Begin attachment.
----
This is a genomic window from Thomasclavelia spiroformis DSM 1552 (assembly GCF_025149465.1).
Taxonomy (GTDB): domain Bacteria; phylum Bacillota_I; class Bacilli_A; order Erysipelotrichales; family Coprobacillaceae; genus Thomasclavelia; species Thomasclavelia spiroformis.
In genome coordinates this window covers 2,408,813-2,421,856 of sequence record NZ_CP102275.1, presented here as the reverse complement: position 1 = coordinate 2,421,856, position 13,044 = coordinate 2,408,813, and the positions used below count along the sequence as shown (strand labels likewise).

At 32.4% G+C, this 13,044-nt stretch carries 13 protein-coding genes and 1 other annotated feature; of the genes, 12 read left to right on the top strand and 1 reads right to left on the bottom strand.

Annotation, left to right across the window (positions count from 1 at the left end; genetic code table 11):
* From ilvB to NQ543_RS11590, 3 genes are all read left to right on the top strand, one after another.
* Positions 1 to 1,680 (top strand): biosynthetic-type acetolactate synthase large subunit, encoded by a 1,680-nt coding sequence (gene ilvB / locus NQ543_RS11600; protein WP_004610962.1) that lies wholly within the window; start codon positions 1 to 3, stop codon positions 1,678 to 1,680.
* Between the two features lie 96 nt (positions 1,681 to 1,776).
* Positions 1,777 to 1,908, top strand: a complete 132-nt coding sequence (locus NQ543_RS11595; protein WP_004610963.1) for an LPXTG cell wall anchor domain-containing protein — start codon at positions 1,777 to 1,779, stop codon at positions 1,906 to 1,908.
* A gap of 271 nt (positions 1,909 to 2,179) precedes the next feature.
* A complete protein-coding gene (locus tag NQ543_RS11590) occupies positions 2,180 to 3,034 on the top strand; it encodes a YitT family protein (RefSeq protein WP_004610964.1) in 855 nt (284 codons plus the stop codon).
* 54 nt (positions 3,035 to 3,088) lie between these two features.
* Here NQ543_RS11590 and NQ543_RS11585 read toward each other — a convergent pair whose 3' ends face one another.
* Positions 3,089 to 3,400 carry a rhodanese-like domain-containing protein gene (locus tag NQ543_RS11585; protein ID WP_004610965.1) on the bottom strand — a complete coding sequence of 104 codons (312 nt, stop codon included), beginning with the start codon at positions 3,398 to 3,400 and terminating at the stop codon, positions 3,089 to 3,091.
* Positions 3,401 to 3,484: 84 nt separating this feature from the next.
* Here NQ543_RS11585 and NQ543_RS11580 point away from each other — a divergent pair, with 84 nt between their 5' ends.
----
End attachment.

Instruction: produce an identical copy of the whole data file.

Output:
This is a genomic window from Thomasclavelia spiroformis DSM 1552 (assembly GCF_025149465.1).
Taxonomy (GTDB): domain Bacteria; phylum Bacillota_I; class Bacilli_A; order Erysipelotrichales; family Coprobacillaceae; genus Thomasclavelia; species Thomasclavelia spiroformis.
In genome coordinates this window covers 2,408,813-2,421,856 of sequence record NZ_CP102275.1, presented here as the reverse complement: position 1 = coordinate 2,421,856, position 13,044 = coordinate 2,408,813, and the positions used below count along the sequence as shown (strand labels likewise).

At 32.4% G+C, this 13,044-nt stretch carries 13 protein-coding genes and 1 other annotated feature; of the genes, 12 read left to right on the top strand and 1 reads right to left on the bottom strand.

Annotation, left to right across the window (positions count from 1 at the left end; genetic code table 11):
* From ilvB to NQ543_RS11590, 3 genes are all read left to right on the top strand, one after another.
* Positions 1 to 1,680 (top strand): biosynthetic-type acetolactate synthase large subunit, encoded by a 1,680-nt coding sequence (gene ilvB / locus NQ543_RS11600; protein WP_004610962.1) that lies wholly within the window; start codon positions 1 to 3, stop codon positions 1,678 to 1,680.
* Between the two features lie 96 nt (positions 1,681 to 1,776).
* Positions 1,777 to 1,908, top strand: a complete 132-nt coding sequence (locus NQ543_RS11595; protein WP_004610963.1) for an LPXTG cell wall anchor domain-containing protein — start codon at positions 1,777 to 1,779, stop codon at positions 1,906 to 1,908.
* A gap of 271 nt (positions 1,909 to 2,179) precedes the next feature.
* A complete protein-coding gene (locus tag NQ543_RS11590) occupies positions 2,180 to 3,034 on the top strand; it encodes a YitT family protein (RefSeq protein WP_004610964.1) in 855 nt (284 codons plus the stop codon).
* 54 nt (positions 3,035 to 3,088) lie between these two features.
* Here NQ543_RS11590 and NQ543_RS11585 read toward each other — a convergent pair whose 3' ends face one another.
* Positions 3,089 to 3,400 carry a rhodanese-like domain-containing protein gene (locus tag NQ543_RS11585; protein ID WP_004610965.1) on the bottom strand — a complete coding sequence of 104 codons (312 nt, stop codon included), beginning with the start codon at positions 3,398 to 3,400 and terminating at the stop codon, positions 3,089 to 3,091.
* Positions 3,401 to 3,484: 84 nt separating this feature from the next.
* Here NQ543_RS11585 and NQ543_RS11580 point away from each other — a divergent pair, with 84 nt between their 5' ends.